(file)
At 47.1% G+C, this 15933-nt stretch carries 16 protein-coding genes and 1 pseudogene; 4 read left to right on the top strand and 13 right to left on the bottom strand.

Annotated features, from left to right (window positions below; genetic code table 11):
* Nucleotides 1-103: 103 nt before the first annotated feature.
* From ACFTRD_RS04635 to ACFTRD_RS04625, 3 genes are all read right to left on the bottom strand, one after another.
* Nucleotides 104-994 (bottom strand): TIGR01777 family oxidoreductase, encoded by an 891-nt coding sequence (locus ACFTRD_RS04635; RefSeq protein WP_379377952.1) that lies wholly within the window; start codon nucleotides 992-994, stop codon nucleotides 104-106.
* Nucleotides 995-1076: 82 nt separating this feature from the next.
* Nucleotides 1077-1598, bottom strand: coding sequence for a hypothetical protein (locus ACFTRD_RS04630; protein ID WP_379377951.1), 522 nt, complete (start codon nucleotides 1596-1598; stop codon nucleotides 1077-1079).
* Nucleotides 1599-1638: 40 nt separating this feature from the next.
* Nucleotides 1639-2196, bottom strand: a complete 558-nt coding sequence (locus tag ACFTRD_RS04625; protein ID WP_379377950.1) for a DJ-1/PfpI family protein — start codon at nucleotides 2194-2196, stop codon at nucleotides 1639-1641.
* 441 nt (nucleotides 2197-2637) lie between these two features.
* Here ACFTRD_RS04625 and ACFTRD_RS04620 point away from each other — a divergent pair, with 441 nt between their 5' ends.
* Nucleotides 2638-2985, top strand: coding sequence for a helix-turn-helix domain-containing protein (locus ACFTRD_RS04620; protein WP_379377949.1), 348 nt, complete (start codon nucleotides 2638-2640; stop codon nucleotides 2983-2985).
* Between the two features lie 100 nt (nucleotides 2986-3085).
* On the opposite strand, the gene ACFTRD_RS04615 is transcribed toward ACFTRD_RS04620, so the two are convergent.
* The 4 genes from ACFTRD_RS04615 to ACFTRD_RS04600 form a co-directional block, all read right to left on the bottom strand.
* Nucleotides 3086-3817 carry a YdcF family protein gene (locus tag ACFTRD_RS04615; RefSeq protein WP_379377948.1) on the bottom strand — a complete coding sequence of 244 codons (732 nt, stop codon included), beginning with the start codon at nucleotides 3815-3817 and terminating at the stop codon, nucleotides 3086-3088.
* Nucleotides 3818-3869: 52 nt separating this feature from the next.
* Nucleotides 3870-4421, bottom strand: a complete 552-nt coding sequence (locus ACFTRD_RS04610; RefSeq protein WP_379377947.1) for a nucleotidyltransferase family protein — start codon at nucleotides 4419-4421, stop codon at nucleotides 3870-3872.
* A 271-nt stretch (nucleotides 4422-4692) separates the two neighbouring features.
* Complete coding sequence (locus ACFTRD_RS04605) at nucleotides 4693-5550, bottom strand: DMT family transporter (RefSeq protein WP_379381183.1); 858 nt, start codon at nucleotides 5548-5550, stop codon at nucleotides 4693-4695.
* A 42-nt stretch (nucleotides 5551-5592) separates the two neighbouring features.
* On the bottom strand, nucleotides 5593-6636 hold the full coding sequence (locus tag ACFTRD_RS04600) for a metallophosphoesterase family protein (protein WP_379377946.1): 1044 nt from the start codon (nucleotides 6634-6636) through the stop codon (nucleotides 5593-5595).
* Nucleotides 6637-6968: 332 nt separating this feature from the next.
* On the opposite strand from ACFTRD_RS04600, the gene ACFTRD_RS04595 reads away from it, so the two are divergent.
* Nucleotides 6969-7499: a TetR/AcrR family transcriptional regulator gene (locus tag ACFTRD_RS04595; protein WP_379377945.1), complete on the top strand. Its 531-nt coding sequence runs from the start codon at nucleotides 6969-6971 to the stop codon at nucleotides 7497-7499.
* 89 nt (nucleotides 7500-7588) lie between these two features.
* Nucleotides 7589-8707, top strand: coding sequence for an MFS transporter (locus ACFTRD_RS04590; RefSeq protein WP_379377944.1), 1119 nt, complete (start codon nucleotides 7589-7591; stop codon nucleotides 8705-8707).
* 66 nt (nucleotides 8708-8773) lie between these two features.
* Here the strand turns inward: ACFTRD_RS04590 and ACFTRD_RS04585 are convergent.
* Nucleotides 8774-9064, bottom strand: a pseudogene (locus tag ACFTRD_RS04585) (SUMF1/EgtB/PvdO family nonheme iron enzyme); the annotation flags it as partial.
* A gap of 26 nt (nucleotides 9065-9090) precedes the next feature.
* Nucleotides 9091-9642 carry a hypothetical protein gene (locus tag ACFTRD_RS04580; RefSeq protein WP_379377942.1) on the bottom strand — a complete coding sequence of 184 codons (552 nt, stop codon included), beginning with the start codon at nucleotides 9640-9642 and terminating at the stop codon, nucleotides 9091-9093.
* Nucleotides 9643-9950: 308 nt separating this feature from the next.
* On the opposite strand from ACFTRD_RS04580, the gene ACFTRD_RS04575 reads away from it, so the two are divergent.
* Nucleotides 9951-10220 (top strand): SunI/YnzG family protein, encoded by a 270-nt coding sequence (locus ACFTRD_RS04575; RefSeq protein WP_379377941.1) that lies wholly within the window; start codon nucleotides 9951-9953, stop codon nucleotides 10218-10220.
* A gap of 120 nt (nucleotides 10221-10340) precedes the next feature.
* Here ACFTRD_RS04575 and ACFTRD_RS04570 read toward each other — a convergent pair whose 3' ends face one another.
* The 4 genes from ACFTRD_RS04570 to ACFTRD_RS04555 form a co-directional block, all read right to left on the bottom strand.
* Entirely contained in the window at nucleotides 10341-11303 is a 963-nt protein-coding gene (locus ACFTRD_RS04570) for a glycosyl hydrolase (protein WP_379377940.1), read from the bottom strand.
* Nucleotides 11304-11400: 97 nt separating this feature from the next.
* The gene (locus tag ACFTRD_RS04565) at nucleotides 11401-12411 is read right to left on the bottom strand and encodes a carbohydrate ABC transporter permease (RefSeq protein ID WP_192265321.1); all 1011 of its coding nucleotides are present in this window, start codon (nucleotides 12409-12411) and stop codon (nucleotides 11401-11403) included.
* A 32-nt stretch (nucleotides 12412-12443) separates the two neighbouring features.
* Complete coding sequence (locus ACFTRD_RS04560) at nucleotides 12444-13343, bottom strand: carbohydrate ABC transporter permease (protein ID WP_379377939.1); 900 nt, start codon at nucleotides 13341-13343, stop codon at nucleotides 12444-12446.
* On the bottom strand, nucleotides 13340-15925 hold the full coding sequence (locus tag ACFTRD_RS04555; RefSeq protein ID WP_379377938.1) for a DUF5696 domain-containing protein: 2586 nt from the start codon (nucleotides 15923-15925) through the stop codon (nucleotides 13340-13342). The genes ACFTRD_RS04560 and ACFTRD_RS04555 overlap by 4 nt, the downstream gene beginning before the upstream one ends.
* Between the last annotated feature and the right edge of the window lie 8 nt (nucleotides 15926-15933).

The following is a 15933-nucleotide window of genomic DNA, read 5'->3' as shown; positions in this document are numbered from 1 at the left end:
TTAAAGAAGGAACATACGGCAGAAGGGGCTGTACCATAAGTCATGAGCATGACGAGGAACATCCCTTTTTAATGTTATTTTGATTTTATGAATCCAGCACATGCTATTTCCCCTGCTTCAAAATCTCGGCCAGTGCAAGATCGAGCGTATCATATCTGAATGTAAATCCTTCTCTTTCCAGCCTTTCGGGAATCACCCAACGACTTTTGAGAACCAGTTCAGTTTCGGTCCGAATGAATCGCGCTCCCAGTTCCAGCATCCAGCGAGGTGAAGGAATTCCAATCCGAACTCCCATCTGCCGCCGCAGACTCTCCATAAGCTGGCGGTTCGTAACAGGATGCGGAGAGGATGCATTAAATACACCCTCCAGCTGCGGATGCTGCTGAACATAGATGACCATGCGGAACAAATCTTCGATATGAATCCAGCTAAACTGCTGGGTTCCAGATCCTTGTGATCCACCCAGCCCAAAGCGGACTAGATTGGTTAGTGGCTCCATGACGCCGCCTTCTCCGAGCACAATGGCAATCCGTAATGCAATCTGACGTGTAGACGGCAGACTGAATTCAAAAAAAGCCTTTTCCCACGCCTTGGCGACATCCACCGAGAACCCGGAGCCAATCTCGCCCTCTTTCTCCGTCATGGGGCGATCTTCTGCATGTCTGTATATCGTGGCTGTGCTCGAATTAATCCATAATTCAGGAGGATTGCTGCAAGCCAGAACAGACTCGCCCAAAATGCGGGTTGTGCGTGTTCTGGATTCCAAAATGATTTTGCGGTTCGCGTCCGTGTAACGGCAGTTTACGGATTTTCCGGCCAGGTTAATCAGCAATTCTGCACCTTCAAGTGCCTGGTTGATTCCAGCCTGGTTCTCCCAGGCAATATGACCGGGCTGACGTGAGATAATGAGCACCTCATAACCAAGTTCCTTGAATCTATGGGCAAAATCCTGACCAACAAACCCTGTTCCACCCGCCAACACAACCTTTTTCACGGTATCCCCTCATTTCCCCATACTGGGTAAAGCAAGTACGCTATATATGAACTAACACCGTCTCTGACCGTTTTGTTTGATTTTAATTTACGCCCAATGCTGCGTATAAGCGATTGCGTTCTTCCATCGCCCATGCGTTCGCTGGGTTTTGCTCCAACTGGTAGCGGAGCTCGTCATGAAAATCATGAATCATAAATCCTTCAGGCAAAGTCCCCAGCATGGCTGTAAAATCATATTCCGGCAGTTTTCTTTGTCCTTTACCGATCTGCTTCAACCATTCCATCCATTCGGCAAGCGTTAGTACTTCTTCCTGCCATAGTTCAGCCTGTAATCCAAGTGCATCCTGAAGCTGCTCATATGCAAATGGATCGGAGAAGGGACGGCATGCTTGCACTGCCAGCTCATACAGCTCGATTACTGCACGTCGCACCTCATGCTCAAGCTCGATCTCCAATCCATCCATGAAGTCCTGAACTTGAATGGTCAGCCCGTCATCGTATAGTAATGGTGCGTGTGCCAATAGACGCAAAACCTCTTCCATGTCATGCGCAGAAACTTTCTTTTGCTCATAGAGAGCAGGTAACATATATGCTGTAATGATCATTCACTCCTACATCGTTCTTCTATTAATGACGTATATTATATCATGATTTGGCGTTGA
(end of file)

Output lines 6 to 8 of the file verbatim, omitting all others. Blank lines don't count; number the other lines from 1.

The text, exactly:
* Nucleotides 995-1076: 82 nt separating this feature from the next.
* Nucleotides 1077-1598, bottom strand: coding sequence for a hypothetical protein (locus ACFTRD_RS04630; protein ID WP_379377951.1), 522 nt, complete (start codon nucleotides 1596-1598; stop codon nucleotides 1077-1079).
* Nucleotides 1599-1638: 40 nt separating this feature from the next.